Unfortunately many entrepreneurs fall victim to not validating their product idea. This is the biggest mistake an entrepreneur can make, because validation will help you know in advance if your product idea will be worth your time and money.
These entrepreneur tips show you how validation can cut back on wasted time, effort and money, and instead work smartly and strategically toward a viable outcome.
This is what Sean Clarke of Shoes.com, Noah Kagan of AppSumo and John Lee Dumas of Entrepreneur on Fire did before they set up their businesses. Now validation is one of their core business practices. And here is how you can start making it part of yours:
1.) Tell the world about your idea
… Maybe not the world, but at least a set of people. When you’re validating your idea, you want to get enough people interested so you know there will be folks ready to take out their wallets and pay for your product.
There are several simple ways you can let people know about your product idea and get some quality feedback.
Write a blog post about your product idea
Let your readers know about the main point or problem your product idea aims to solve, then give them a run down about what you believe would be a good solution.
At the end of your blog post, write a call to action inviting your readers to let you know about what they think about your product idea and if they would be interested in the product. Next, you have to sit back and wait for the comments to roll in.
Share your idea with a couple of friends
Tell your friends about the product idea you have in your mind. You need to be careful here. Some of your friends may not exactly know if your product is a good idea, so it’s best to ask your friends who are most likely to be your potential clients to get a quality feedback.
Ask your email subscribers
This narrows the reach to a smaller and more targeted circle. Send an email to your subscribers giving them details about your product idea and if they would be interested in the product. Make sure you ask them to tell you their reasons why.
Don’t be afraid of negative feedback as this may help you refine your product idea and offer something better.
2.) Check if your product idea already exists
Have your competitors created a similar product? If yes, don’t panic – you’re actually in luck. Having a similar product in the market means that there is an existing demand for your product. It also means competition and that isn’t a bad thing, necessarily. Another bonus is that you get to see what their clients think of the product.
This will help you create a better version of your product. Since you were able to know what people think you can use that information to fix your competitor’s lapses. That could even be your product’s best selling point or star feature.
3.) Create a Minimum Viable Product (MVP) or an entry-level offer
Here’s where you’ll be able to test if there are people who will really pay for your product. Create a mini version or a portion of your product and put it up for sale. You’re still testing at this stage, so you don’t need to create the full product, just the bare minimum relevant to your core idea that can still generate a sale.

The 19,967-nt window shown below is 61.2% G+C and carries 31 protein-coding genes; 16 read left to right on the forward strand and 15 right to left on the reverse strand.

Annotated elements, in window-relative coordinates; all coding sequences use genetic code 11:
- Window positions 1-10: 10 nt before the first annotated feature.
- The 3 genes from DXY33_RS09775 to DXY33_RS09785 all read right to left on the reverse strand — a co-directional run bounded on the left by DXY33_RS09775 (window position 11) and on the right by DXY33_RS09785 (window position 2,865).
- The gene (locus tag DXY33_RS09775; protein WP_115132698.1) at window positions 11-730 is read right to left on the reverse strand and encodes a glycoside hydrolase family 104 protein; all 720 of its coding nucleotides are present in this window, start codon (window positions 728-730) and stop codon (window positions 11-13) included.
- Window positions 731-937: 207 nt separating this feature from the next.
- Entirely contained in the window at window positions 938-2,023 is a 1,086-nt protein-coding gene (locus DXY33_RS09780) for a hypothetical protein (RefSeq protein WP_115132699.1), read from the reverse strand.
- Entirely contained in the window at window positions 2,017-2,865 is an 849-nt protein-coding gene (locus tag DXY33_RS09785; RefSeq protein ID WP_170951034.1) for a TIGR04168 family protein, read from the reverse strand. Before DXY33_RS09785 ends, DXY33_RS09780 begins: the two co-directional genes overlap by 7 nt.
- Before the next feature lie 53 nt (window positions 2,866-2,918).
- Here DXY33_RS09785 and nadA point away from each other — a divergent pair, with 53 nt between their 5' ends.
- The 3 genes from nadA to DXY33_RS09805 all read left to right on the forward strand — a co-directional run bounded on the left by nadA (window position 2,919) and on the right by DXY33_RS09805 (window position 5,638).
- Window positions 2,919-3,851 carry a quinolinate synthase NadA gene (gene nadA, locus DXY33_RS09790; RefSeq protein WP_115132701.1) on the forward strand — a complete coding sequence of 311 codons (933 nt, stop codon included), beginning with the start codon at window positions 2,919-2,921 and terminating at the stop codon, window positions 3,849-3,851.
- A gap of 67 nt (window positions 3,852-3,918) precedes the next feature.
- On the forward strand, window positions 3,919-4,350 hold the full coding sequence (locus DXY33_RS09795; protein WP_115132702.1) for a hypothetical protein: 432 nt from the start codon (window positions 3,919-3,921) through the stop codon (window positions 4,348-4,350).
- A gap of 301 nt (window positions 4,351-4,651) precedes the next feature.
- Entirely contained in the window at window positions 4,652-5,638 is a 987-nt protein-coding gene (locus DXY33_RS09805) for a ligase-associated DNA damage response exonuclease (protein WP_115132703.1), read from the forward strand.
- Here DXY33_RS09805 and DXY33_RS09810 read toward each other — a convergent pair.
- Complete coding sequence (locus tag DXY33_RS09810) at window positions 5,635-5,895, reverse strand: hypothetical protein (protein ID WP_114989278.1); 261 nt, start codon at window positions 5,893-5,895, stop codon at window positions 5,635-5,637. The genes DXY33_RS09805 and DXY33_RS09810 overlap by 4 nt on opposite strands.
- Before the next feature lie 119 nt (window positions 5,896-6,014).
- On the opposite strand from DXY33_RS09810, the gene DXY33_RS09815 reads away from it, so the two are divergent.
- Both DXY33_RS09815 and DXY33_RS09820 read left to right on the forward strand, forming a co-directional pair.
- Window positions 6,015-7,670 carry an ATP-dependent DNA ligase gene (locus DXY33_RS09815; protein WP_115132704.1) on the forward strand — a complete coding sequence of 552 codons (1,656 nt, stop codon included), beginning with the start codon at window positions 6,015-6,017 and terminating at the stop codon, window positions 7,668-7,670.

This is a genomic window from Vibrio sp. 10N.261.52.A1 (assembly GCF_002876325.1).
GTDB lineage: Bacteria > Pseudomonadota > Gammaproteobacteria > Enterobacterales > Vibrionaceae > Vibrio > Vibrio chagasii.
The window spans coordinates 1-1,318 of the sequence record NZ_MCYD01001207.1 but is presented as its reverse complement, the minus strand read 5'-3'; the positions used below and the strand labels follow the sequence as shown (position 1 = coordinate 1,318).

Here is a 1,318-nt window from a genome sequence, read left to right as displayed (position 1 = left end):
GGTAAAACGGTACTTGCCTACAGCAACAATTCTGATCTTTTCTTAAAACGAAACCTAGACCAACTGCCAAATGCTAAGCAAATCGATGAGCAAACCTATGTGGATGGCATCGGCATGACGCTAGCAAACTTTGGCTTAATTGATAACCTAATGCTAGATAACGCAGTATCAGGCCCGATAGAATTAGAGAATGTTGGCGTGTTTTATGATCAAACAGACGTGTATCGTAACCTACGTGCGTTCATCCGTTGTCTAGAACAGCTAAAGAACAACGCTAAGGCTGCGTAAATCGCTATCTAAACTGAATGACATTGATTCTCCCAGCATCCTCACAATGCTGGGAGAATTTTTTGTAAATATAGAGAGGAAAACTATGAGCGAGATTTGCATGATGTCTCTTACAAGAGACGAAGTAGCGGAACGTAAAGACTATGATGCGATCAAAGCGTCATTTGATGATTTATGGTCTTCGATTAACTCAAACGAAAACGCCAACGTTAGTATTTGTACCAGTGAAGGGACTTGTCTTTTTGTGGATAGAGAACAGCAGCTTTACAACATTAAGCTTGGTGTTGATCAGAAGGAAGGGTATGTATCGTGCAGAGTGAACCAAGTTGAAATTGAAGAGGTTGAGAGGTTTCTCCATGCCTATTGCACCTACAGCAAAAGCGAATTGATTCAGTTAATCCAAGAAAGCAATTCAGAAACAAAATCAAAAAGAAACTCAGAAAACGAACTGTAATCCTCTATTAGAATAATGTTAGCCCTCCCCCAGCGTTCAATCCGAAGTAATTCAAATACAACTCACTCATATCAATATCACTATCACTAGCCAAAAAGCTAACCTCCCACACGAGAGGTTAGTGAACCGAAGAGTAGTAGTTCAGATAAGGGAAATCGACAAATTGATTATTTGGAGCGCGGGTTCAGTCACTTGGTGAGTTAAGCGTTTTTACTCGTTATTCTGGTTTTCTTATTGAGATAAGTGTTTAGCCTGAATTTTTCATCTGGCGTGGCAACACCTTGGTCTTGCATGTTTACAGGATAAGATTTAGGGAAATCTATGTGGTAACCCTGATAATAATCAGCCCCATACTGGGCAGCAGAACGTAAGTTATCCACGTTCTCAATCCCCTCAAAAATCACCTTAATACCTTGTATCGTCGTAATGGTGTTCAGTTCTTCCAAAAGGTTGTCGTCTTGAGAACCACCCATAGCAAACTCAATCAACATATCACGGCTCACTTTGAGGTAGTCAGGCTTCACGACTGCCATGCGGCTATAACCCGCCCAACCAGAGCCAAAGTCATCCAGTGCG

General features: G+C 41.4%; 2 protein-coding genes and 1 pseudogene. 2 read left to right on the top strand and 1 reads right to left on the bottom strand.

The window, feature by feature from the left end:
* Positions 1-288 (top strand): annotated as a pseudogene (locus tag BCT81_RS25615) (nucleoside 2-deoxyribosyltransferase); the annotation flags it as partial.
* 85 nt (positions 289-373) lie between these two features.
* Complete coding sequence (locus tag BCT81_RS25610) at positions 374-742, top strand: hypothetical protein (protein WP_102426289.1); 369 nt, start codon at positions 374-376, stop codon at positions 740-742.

If your product idea is a course, sell one module. If it’s a book, sell a chapter. If it’s an audio book, sell a couple of the audio recordings.
Since you’re not creating the full product it won’t take you too long to put it together. Once you’ve created it, sell it to your email list. Do you think every entrepreneur should be creating an email list? That could be a point to make earlier. If you don’t have an audience, set up a landing page and drive traffic to it using ads like Google, Facebook or Bing ads.
Yes, it does require some investment on your part but it is worth it. The feedback you’ll get from your MVP will guide you as you build your full product.
4.) Put your product idea up for a pre-sale
Did you know you can sell your product even before you create it? This is one of the most effective ways to validate your idea and earn money from it in the process. Tell your email subscribers about your product idea and that it’s available for pre-sale.
To make the offer more attractive, you can give your product up for a cheaper early bird price that will end within a specific period. Now since your product doesn’t exist, you need to make sure that you set the launch date a couple of weeks ahead so you’ll have enough time to create and deliver your product.
If you don’t have an audience, you can pay for ads to advertise your pre-sale. What makes pre-orders so effective is that it requires little or no input. You won’t have to spend your time creating something without having ready customers.
If nobody pre-orders, you won’t suffer so much of a loss. However if only one or two buy your product, then you could refund their money and go back to the drawing board to find another idea.
Ideas abound, but money is hard to come by. You need to know exactly which ideas are worth investing in and this means you need to spend real time and resources to validate your product idea before getting too far down the path.
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